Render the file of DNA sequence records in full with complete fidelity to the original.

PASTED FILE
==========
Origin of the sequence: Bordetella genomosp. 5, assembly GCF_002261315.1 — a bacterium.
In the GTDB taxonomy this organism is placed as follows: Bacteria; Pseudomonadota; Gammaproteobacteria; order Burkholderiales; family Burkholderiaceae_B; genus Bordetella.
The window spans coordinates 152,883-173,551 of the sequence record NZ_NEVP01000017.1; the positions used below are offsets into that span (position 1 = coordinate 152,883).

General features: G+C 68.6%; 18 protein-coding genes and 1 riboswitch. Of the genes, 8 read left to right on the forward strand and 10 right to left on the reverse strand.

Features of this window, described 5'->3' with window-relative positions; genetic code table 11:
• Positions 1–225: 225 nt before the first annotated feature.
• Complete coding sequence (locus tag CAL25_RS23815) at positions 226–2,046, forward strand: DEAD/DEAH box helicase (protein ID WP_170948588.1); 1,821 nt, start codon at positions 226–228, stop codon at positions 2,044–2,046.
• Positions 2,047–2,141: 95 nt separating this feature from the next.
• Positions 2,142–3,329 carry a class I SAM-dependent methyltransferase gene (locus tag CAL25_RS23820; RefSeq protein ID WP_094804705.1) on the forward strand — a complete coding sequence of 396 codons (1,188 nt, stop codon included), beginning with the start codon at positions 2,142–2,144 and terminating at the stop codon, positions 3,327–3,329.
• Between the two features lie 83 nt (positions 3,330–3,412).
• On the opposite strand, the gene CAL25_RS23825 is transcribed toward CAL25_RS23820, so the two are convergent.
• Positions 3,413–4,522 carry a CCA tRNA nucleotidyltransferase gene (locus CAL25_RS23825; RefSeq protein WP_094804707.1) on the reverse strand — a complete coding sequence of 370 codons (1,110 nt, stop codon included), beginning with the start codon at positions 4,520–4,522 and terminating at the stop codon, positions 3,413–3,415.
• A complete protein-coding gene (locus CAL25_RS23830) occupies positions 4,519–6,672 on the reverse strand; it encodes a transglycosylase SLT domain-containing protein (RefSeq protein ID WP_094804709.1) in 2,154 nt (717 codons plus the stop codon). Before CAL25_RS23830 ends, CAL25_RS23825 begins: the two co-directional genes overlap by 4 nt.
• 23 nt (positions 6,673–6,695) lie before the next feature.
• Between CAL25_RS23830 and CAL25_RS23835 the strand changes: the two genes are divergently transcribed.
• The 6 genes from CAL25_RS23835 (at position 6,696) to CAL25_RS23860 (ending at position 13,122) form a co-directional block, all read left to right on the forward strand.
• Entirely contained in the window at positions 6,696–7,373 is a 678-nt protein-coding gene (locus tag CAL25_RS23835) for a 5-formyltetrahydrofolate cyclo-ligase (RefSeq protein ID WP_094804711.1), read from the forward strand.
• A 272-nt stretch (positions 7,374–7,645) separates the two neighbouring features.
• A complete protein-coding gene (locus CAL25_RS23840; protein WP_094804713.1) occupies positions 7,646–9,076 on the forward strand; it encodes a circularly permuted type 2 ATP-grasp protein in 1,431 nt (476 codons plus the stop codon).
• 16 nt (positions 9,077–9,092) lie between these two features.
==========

Origin of the sequence: Bordetella genomosp. 5, assembly GCF_002261315.1 — a bacterium.
In the GTDB taxonomy this organism is placed as follows: Bacteria; Pseudomonadota; Gammaproteobacteria; order Burkholderiales; family Burkholderiaceae_B; genus Bordetella.
The window spans coordinates 152,883-173,551 of the sequence record NZ_NEVP01000017.1; the positions used below are offsets into that span (position 1 = coordinate 152,883).

General features: G+C 68.6%; 18 protein-coding genes and 1 riboswitch. Of the genes, 8 read left to right on the forward strand and 10 right to left on the reverse strand.

Features of this window, described 5'->3' with window-relative positions; genetic code table 11:
• Positions 1–225: 225 nt before the first annotated feature.
• Complete coding sequence (locus tag CAL25_RS23815) at positions 226–2,046, forward strand: DEAD/DEAH box helicase (protein ID WP_170948588.1); 1,821 nt, start codon at positions 226–228, stop codon at positions 2,044–2,046.
• Positions 2,047–2,141: 95 nt separating this feature from the next.
• Positions 2,142–3,329 carry a class I SAM-dependent methyltransferase gene (locus tag CAL25_RS23820; RefSeq protein ID WP_094804705.1) on the forward strand — a complete coding sequence of 396 codons (1,188 nt, stop codon included), beginning with the start codon at positions 2,142–2,144 and terminating at the stop codon, positions 3,327–3,329.
• Between the two features lie 83 nt (positions 3,330–3,412).
• On the opposite strand, the gene CAL25_RS23825 is transcribed toward CAL25_RS23820, so the two are convergent.
• Positions 3,413–4,522 carry a CCA tRNA nucleotidyltransferase gene (locus CAL25_RS23825; RefSeq protein WP_094804707.1) on the reverse strand — a complete coding sequence of 370 codons (1,110 nt, stop codon included), beginning with the start codon at positions 4,520–4,522 and terminating at the stop codon, positions 3,413–3,415.
• A complete protein-coding gene (locus CAL25_RS23830) occupies positions 4,519–6,672 on the reverse strand; it encodes a transglycosylase SLT domain-containing protein (RefSeq protein ID WP_094804709.1) in 2,154 nt (717 codons plus the stop codon). Before CAL25_RS23830 ends, CAL25_RS23825 begins: the two co-directional genes overlap by 4 nt.
• 23 nt (positions 6,673–6,695) lie before the next feature.
• Between CAL25_RS23830 and CAL25_RS23835 the strand changes: the two genes are divergently transcribed.
• The 6 genes from CAL25_RS23835 (at position 6,696) to CAL25_RS23860 (ending at position 13,122) form a co-directional block, all read left to right on the forward strand.
• Entirely contained in the window at positions 6,696–7,373 is a 678-nt protein-coding gene (locus tag CAL25_RS23835) for a 5-formyltetrahydrofolate cyclo-ligase (RefSeq protein ID WP_094804711.1), read from the forward strand.
• A 272-nt stretch (positions 7,374–7,645) separates the two neighbouring features.
• A complete protein-coding gene (locus CAL25_RS23840; protein WP_094804713.1) occupies positions 7,646–9,076 on the forward strand; it encodes a circularly permuted type 2 ATP-grasp protein in 1,431 nt (476 codons plus the stop codon).
• 16 nt (positions 9,077–9,092) lie between these two features.